But keep in mind, HIPAA’s requirements are complex, and a violation could result in hefty fines or criminal indictments for your company. Here are a few good reasons for receiving a third-party HIPAA certification, even if it’s not necessary:
– Behaviors that may seem harmless or non-offensive can be HIPAA violations.
Examples are discussing private patient information with a colleague in an open space like a cafeteria or elevator or forgetting to log off your computer, which contains personal health information when going home.
– Provides a fresh perspective on your policies and procedures.
Appointing a third-party to audit your organization’s established practices is an effective way of ensuring that your periodic internal assessments are up-to-date and compliant. They are more knowledgeable of the latest HIPAA rules and regulations, and they can help you identify any blind spots you might have missed.
– Outsourcing employee training.
Trusting experts to present relevant and simplified information not only ensures that your employees are compliant with HIPAA rules and regulations but is also one less thing for you to do.
A third-party HIPAA certification can be beneficial for marketing purposes. For example, patients looking for a primary care physician may feel reassured if they see a HIPAA certification seal on your website.
So knowing how many benefits HIPAA certification offers,
Why is there no HHS-endorsed HIPAA certification?
The main reason is that HIPAA compliance is an on-going process. Receiving certification from a third-party is no guarantee that your company will remain HIPAA compliant in the future. Changing business objectives or staff management policies, may invalidate a HIPAA certification. There is also a strong possibility that HIPAA regulations may change in the future.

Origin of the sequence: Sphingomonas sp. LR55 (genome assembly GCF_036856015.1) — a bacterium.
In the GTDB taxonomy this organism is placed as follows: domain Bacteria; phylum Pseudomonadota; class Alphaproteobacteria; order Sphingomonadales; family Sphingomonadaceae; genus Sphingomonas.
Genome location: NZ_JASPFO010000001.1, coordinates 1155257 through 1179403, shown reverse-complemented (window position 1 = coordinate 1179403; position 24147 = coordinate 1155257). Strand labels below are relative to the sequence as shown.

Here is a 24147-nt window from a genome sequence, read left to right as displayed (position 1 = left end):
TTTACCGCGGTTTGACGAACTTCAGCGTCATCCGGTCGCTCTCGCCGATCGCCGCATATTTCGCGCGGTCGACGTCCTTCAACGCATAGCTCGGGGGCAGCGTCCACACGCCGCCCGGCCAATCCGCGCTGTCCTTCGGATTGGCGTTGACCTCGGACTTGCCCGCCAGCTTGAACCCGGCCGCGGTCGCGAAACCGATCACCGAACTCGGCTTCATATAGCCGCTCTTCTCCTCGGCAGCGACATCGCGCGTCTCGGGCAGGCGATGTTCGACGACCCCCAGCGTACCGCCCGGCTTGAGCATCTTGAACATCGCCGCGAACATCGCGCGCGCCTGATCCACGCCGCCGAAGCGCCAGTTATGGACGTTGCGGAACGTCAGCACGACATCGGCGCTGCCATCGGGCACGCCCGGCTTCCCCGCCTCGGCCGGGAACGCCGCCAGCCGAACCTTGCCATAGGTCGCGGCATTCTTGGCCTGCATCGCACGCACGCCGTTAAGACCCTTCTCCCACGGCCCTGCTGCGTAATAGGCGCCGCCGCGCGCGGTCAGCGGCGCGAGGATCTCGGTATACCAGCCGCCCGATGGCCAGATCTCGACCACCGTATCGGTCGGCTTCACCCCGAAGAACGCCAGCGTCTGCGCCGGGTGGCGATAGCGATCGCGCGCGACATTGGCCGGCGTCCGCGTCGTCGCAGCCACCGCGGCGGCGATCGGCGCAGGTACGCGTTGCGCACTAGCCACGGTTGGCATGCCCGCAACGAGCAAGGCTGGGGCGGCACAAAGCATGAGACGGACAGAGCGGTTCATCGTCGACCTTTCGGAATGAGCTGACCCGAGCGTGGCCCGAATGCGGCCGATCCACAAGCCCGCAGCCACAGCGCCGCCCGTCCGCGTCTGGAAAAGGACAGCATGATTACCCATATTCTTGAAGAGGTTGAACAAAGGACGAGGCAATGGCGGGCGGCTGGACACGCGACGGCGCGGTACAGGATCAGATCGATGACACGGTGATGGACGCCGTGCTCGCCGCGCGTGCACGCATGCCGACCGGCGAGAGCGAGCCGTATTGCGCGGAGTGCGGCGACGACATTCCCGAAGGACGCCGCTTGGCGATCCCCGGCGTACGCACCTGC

To round off, let’s have a look at some HIPAA certification FAQs:
What is the difference between a third-party audit and an HHS audit?
If a third-party audit finds lapses in compliance, the covered entity has an opportunity to correct them. If non-compliance is found during an Office of Civil Rights (OCR) audit, the covered entity may be fined or criminally charged. Consequently, the cost of a third-party audit may be a sound investment.
What is the cost of a third-party compliance audit?
This depends on the standard you’re implementing and the size of the organization. A preliminary step to a full audit includes a Gap Assessment and costs between $20 000 and $30 000, and a full HIPAA audit may cost between $20 000 and $50 000.
I understand why a business can´t be HIPAA certified, but what about software?
Software can’t be certified as HIPAA compliant. While the software may have HIPAA-compliant capabilities, the way these capabilities are used determines compliance.
Some sources claim there is such a thing as HIPAA certification. What does HHS say?
According to HHS, HIPAA has no requirement for a covered entity to be certified as compliant. A certification certificate does not protect a covered entity against non-compliance.
Why might some Covered Entities claim to be HIPAA certified if there is no such thing?
If Covered Entities or their employees have completed HIPAA training and received a certificate stating they have completed a training course, they might claim they are certified. This does not, however, guarantee HIPAA compliance.
There is a difference between being HIPAA compliant and HIPAA certified. Although HHS does not endorse certifications, it is a wise decision to obtain third-party certification. This will ensure that your company and employees remain HIPAA compliant.
Coggno has a wide range of HIPAA certification online training courses.